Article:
Mum has been down with a virulent viral attack since a week now. Her room is dark most of the time. Sometimes, when she fancies a bit of sun, we draw the heavy, ivory drapes so that a little peach-tinted sunshine can float in and nestle around the rims of mirrors or in the deep folds of the quilt. Everything on the bed seems to have soaked up her fever. The pillows and sheets feel toasty; the bedspread could probably comfort someone coming in from a cold and clammy place. While the room itself is usually cheery, now it feels strained. My breaths are sharp and shallow because I am waddling through my own stuff and trying to meet deadlines at work. Mum’s breathing is labored but gentle.
One day, for no rhyme or reason, a really beautiful morning visited us at home. It came skipping across a few rolling hills, gathering sweet, strange wetness of grass in the dawn. There was a perfect guzzle of moisture in the air and a huge porridge bowl of light that was centered in the sky.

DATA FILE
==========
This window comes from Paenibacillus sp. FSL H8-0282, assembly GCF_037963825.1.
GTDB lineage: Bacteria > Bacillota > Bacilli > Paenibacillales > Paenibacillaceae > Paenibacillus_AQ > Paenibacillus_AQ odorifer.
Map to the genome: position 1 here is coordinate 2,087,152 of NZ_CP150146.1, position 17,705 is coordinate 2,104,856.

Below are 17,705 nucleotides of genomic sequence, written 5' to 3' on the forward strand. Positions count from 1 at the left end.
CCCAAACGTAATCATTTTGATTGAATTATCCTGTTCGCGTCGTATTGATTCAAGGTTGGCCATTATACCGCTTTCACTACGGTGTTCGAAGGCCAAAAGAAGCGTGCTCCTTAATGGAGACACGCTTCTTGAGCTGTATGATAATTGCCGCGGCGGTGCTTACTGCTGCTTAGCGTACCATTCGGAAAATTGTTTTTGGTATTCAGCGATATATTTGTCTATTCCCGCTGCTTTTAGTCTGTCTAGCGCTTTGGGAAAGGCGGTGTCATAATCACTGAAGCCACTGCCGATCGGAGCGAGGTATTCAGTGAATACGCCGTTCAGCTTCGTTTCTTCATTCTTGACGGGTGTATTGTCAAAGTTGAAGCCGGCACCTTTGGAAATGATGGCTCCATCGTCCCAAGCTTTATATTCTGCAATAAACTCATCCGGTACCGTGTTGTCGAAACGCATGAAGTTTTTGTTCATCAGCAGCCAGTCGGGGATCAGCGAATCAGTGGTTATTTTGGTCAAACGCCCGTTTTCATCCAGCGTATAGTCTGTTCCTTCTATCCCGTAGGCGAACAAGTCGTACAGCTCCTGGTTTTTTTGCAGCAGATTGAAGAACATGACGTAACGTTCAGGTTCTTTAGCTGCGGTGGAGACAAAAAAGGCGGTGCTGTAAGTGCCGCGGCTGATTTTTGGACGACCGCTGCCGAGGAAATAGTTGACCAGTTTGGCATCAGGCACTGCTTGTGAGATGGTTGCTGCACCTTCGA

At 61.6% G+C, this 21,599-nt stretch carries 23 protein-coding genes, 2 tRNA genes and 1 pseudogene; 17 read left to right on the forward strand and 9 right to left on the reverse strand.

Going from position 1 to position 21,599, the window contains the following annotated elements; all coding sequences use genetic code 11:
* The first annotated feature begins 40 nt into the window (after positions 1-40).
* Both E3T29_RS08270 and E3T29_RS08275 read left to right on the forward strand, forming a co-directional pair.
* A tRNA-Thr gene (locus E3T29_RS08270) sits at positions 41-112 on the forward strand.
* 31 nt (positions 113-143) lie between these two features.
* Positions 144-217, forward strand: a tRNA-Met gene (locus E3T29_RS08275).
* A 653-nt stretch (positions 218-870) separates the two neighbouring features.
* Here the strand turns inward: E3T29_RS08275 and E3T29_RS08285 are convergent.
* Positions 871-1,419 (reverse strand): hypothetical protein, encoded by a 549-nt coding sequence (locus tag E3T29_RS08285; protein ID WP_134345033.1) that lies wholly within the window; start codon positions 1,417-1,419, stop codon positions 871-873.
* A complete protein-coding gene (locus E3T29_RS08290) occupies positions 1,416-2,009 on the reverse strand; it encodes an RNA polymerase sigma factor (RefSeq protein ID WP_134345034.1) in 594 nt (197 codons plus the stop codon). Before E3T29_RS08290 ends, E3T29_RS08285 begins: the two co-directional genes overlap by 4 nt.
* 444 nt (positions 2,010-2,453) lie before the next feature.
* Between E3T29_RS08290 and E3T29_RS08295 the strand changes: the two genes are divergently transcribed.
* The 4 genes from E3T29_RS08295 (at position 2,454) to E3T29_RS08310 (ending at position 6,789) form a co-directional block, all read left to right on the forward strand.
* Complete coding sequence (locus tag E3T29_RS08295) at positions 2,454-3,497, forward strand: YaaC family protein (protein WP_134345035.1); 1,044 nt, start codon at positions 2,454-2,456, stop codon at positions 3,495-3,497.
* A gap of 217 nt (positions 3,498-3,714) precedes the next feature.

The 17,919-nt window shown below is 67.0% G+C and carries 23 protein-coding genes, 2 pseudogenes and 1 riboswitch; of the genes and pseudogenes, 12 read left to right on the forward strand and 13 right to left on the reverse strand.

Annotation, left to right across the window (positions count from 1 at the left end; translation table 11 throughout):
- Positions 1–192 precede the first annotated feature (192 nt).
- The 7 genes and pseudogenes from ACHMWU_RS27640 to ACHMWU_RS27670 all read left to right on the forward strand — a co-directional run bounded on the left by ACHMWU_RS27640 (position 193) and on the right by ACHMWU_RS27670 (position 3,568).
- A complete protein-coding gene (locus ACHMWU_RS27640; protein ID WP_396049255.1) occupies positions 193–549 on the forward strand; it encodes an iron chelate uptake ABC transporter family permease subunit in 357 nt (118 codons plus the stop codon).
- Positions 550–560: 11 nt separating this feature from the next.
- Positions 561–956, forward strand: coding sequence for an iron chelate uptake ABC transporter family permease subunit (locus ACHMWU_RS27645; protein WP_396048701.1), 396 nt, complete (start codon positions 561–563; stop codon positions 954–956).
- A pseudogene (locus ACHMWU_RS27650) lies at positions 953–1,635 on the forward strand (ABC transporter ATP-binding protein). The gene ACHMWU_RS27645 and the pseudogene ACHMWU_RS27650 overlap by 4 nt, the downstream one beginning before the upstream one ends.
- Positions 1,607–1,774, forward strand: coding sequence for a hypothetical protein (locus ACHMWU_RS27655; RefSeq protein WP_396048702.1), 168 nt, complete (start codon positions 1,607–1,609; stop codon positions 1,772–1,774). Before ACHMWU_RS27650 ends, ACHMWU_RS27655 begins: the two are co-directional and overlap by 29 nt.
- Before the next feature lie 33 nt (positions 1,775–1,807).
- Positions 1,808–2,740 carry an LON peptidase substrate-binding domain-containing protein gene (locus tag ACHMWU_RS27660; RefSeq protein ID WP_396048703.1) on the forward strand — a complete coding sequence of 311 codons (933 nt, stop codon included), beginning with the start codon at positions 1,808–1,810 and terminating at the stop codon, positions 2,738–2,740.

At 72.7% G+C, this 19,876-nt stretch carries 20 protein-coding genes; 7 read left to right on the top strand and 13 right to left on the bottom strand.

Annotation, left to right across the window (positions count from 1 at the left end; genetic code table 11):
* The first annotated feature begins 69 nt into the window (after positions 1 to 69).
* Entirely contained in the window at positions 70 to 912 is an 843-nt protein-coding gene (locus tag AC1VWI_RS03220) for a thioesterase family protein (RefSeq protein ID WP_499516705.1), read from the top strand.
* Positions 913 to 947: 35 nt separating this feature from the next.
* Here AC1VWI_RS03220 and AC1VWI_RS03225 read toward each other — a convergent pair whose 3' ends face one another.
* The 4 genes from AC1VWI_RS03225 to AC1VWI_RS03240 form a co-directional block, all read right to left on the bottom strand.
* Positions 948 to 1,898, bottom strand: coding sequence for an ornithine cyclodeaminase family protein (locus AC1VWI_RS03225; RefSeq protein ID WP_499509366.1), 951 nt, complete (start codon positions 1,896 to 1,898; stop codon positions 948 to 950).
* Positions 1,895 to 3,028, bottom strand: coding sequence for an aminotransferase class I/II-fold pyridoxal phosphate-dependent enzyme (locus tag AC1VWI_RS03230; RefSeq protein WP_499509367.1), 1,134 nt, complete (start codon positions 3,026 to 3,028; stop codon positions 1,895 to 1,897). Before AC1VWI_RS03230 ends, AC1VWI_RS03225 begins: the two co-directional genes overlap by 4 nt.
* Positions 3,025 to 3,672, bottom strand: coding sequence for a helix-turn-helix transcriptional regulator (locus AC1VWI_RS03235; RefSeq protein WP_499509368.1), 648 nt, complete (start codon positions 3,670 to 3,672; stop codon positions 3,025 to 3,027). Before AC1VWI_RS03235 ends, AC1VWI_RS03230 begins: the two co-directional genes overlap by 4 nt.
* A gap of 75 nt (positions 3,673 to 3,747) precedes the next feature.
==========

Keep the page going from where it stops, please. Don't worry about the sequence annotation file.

I usually spend a few minutes in the morning with Ma before I get down to the library to start work. She was sleeping, but something about the way her fingers twitched, made it seem that she wanted a bit more today. More than the usual backrub, kiss on the cheek, and gentle tiptoe out of the room.
So I simply got up and drew the curtains. There was such a song in the room that very second. A cool ticklish wind on my brow, a fresh, minty scent from somewhere. It seemed as if the essence of the very best seasons, usually bottled as perfume or wine, just floated in and made itself at home. The room looked as if I were watching it through a stretched buttercup petal. The young wind rustled a few papers, pranced around my mother, and brushed away any residue of a restless and uncomfortable night.
That second, it seemed as if the room took a long, deep breath.
I guess everything waits to exhale sometime.